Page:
JACKI LYDEN, HOST:
It's WEEKENDS on ALL THINGS CONSIDERED from NPR News. I'm Jacki Lyden. Coming up, why did a book that flopped almost 50 years ago recently hit the best seller charts in Europe? But first, a pair of stories about language, one that's disappearing and one that never tripped off a tongue in the first place. Let's start in Texas where you might know the accent, but I bet you've never heard it like this before.
UNIDENTIFIED WOMAN: (Texas German spoken)
LYDEN: Now, that's German but a particular variant of German, Texas German, and it's almost extinct. Professor Hans Boas at the University of Texas has been archiving the few remaining speakers he can find for his Texas German Dialect Project. Back in the 1840s, a large wave of German speakers settled in Central Texas just after the young republic gained independence from Mexico.
HANS BOAS: And by the mid-1850s, New Braunfels was already the third largest town in Texas. It was exclusively German speaking. And most of the hill country throughout the 1860s, 1870s and 1880s developed into an almost exclusive German-speaking area.
LYDEN: So Texas German, how different is it than other German dialects that have developed in other parts of the United States, like the German spoken by the Amish, for example?
BOAS: It is a very different dialect. The German spoken by the Amish was brought much earlier, already in the 17th century. And it has only one or, at the most, two specific donor dialects. Texas German is a dialect that consists of at least five to six very different German dialects.
LYDEN: Did they come up with words for the new world that developed neither German nor English, something that wouldn't be understood back in Germany?
BOAS: They came up with a number of different words. The most prominent is perhaps the word stinkkatze, which means stinking cat, which is skunk in English. These animals don't exist in Europe. On top of that, you will find nouns like carburetor, sense verbs like, to move, to drink. You get words like well and you know, or you get these mixed discourse markers like vas ever, which is whatever in Texas English.
LYDEN: Hmm. Wow. Let's sample one of your interviews with a fellow from Crawford, Texas, which became famous, of course, as George W. Bush's home away from the White House that's just between Dallas and Austin. Let's listen to an - this clip from Crawford.
UNIDENTIFIED MAN: (Texas German spoken)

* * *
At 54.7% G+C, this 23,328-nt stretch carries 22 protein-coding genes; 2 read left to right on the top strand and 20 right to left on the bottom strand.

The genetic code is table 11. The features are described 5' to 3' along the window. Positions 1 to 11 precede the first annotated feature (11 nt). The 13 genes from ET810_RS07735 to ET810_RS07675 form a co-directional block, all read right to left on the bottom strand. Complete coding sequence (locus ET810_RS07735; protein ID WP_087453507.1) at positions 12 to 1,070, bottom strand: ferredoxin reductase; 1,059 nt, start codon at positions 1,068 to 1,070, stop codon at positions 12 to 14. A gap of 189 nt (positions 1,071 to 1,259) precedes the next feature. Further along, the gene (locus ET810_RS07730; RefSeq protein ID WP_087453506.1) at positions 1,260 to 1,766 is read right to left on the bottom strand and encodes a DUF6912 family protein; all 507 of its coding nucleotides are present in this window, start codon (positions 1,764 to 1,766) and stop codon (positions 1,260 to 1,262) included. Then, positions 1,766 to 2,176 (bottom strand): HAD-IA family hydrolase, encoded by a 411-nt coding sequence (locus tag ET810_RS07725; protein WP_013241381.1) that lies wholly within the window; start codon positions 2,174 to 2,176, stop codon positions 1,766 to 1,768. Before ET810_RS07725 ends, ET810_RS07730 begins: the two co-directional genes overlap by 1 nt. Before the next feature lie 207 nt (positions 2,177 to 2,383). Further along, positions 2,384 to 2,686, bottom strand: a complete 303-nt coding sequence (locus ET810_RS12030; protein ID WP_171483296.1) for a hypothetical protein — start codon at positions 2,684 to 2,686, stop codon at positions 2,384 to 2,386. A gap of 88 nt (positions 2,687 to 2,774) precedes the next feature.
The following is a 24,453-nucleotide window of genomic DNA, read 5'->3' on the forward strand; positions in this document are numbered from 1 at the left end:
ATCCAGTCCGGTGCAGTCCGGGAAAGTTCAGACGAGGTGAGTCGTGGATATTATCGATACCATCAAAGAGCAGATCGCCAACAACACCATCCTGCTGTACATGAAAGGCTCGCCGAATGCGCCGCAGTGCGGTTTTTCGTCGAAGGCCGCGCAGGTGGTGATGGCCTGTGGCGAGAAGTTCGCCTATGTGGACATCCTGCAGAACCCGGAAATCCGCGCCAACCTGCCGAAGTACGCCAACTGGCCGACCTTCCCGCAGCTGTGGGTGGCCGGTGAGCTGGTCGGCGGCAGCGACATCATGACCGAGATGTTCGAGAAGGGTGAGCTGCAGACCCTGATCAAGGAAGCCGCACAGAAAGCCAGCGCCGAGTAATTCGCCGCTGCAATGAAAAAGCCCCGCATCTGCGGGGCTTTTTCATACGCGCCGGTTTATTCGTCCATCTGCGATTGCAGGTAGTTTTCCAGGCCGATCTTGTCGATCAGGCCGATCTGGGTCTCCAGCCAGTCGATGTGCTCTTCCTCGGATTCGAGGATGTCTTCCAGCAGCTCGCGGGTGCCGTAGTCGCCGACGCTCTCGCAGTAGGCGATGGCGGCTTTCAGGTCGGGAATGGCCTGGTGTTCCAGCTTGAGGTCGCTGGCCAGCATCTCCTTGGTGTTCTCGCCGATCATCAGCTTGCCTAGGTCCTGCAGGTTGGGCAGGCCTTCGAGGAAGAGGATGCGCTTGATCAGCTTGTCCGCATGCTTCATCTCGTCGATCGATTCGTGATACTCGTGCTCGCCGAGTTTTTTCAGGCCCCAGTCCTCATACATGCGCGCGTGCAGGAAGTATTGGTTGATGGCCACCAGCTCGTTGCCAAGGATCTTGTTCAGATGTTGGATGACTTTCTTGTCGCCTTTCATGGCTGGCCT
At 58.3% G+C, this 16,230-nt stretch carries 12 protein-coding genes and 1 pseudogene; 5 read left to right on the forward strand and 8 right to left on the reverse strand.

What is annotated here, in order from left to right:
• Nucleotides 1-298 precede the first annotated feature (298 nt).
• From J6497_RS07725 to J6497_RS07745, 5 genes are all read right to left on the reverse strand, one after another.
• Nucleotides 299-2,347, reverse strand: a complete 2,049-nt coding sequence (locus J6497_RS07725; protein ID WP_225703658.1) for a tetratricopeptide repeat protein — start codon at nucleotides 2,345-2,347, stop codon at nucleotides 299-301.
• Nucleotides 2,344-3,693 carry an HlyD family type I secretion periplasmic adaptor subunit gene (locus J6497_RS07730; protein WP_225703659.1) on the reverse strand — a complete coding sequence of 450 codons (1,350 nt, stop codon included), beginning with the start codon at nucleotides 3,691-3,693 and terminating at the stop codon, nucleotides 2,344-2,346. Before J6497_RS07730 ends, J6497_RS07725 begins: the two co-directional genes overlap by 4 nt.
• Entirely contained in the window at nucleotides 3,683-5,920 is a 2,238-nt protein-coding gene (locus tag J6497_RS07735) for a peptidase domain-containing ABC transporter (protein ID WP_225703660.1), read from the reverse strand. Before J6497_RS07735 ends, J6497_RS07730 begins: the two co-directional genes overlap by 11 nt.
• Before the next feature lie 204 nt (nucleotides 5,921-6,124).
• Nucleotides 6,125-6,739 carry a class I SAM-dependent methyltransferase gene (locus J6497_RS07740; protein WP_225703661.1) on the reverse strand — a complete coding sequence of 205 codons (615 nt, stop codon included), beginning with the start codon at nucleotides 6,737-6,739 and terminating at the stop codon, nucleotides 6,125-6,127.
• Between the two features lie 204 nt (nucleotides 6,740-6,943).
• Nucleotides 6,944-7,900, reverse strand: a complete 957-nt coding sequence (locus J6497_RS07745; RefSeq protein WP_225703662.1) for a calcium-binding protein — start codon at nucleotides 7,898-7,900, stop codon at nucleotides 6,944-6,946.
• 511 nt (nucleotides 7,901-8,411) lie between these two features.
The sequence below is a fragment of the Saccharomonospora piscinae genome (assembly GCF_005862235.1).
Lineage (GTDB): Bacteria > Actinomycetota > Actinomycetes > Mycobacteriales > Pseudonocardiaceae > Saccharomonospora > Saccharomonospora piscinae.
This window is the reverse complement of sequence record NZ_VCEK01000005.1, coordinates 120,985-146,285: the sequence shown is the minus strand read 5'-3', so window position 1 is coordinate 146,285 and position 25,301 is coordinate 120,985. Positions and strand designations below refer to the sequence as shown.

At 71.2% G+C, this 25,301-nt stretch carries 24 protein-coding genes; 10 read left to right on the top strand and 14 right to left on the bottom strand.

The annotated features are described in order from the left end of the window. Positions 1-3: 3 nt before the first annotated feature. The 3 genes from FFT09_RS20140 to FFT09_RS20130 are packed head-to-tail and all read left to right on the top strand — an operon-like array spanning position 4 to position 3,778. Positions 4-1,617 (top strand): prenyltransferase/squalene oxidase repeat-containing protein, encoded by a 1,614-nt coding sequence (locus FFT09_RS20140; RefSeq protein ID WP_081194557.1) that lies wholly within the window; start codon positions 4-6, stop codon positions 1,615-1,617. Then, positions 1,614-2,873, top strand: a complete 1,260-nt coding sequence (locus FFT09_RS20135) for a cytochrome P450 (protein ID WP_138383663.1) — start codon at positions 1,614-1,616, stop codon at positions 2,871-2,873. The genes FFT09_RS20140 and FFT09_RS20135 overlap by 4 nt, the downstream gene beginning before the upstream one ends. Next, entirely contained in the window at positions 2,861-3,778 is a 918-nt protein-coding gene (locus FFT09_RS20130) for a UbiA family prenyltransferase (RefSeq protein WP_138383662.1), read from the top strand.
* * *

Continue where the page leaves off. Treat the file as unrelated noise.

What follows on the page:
LYDEN: This gentleman seems kind of rusty.
BOAS: What you hear here is really typical of, I would say, the standard speaker of Texas German today who's in his or her 70s. It's a mix of English and German. It's halted speech. In a lot of cases, these people have not spoken any Texas German in 10, 20, sometimes in 30 years.
So when they, for the first time, have the opportunity to speak it again, they have problems remembering many words. They will either halt, they will pause, they will say a few words in English, and then they will go back to Texas German and back to English and back and forth.
LYDEN: I understand that during World Wars I and II when the U.S. was fighting, it was kind of tough for these people.
BOAS: Yes, exactly. World War I was really the first big loss for Texas German. What happened was in 1918 was a law passed that prescribed English as the only language of instruction in the schools. As a result of that, the kids were told that being German or speaking German or having a German name was un-American, was unpatriotic. And as a result of that, parents decided not to teach their kids any more German because they didn't want their kids to have any disadvantage.
LYDEN: And yet you yourself met people who spoke this dialect. Somebody must still be speaking it. I understand that it's down to about 8,000 German Texas speakers these days. When do you think that the language, which is vulnerable, might be gone for good?
BOAS: I would give it about another 20 to 30 years. So once that last speaker of Texas German is gone, the dialect will be gone. And there's no chance to record it or archive or study it anymore.
LYDEN: Hans Boas teaches dramatic studies at the University of Texas in Austin, and that's where he leads the Texas German Dialect Project. And he joined us from Erfurt, Germany. Very nice to talk to you. (Foreign language spoken)
BOAS: Thanks so much for having me on. (Foreign language spoken)
NPR transcripts are created on a rush deadline by Verb8tm, Inc., an NPR contractor, and produced using a proprietary transcription process developed with NPR. This text may not be in its final form and may be updated or revised in the future. Accuracy and availability may vary. The authoritative record of NPR’s programming is the audio record.